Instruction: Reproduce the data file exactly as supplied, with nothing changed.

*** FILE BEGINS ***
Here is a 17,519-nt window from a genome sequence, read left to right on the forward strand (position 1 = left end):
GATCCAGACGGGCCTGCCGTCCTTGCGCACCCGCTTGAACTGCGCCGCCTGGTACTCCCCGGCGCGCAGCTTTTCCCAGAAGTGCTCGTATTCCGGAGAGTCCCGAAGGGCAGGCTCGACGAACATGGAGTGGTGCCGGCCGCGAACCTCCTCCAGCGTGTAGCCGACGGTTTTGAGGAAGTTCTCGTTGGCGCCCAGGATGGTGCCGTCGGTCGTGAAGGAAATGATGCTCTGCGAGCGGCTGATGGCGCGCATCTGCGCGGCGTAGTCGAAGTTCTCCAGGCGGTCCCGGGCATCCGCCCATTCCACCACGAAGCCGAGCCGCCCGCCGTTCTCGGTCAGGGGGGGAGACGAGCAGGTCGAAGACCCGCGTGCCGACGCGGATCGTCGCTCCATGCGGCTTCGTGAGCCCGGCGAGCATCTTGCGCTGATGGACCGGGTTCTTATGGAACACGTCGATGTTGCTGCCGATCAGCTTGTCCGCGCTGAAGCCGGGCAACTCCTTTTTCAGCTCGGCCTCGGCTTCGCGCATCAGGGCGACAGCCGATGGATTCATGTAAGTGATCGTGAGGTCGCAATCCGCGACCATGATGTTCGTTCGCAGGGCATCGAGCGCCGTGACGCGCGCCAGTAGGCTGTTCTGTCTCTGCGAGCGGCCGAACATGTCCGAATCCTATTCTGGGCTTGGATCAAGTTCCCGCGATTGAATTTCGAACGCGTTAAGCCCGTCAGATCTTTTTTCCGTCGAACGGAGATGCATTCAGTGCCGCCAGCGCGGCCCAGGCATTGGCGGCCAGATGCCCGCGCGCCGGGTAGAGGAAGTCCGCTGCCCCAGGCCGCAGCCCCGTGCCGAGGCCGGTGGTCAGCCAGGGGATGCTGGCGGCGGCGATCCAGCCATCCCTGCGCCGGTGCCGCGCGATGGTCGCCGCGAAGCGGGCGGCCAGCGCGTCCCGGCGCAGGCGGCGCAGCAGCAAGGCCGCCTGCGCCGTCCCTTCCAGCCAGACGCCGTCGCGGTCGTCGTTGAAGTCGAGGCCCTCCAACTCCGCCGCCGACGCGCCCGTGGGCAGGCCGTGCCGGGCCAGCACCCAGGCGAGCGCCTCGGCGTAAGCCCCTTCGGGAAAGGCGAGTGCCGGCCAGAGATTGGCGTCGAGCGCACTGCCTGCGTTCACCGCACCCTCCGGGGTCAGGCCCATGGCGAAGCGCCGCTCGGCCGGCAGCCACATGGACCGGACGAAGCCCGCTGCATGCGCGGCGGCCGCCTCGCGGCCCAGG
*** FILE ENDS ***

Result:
Here is a 17,519-nt window from a genome sequence, read left to right on the forward strand (position 1 = left end):
GATCCAGACGGGCCTGCCGTCCTTGCGCACCCGCTTGAACTGCGCCGCCTGGTACTCCCCGGCGCGCAGCTTTTCCCAGAAGTGCTCGTATTCCGGAGAGTCCCGAAGGGCAGGCTCGACGAACATGGAGTGGTGCCGGCCGCGAACCTCCTCCAGCGTGTAGCCGACGGTTTTGAGGAAGTTCTCGTTGGCGCCCAGGATGGTGCCGTCGGTCGTGAAGGAAATGATGCTCTGCGAGCGGCTGATGGCGCGCATCTGCGCGGCGTAGTCGAAGTTCTCCAGGCGGTCCCGGGCATCCGCCCATTCCACCACGAAGCCGAGCCGCCCGCCGTTCTCGGTCAGGGGGGGAGACGAGCAGGTCGAAGACCCGCGTGCCGACGCGGATCGTCGCTCCATGCGGCTTCGTGAGCCCGGCGAGCATCTTGCGCTGATGGACCGGGTTCTTATGGAACACGTCGATGTTGCTGCCGATCAGCTTGTCCGCGCTGAAGCCGGGCAACTCCTTTTTCAGCTCGGCCTCGGCTTCGCGCATCAGGGCGACAGCCGATGGATTCATGTAAGTGATCGTGAGGTCGCAATCCGCGACCATGATGTTCGTTCGCAGGGCATCGAGCGCCGTGACGCGCGCCAGTAGGCTGTTCTGTCTCTGCGAGCGGCCGAACATGTCCGAATCCTATTCTGGGCTTGGATCAAGTTCCCGCGATTGAATTTCGAACGCGTTAAGCCCGTCAGATCTTTTTTCCGTCGAACGGAGATGCATTCAGTGCCGCCAGCGCGGCCCAGGCATTGGCGGCCAGATGCCCGCGCGCCGGGTAGAGGAAGTCCGCTGCCCCAGGCCGCAGCCCCGTGCCGAGGCCGGTGGTCAGCCAGGGGATGCTGGCGGCGGCGATCCAGCCATCCCTGCGCCGGTGCCGCGCGATGGTCGCCGCGAAGCGGGCGGCCAGCGCGTCCCGGCGCAGGCGGCGCAGCAGCAAGGCCGCCTGCGCCGTCCCTTCCAGCCAGACGCCGTCGCGGTCGTCGTTGAAGTCGAGGCCCTCCAACTCCGCCGCCGACGCGCCCGTGGGCAGGCCGTGCCGGGCCAGCACCCAGGCGAGCGCCTCGGCGTAAGCCCCTTCGGGAAAGGCGAGTGCCGGCCAGAGATTGGCGTCGAGCGCACTGCCTGCGTTCACCGCACCCTCCGGGGTCAGGCCCATGGCGAAGCGCCGCTCGGCCGGCAGCCACATGGACCGGACGAAGCCCGCTGCATGCGCGGCGGCCGCCTCGCGGCCCAGG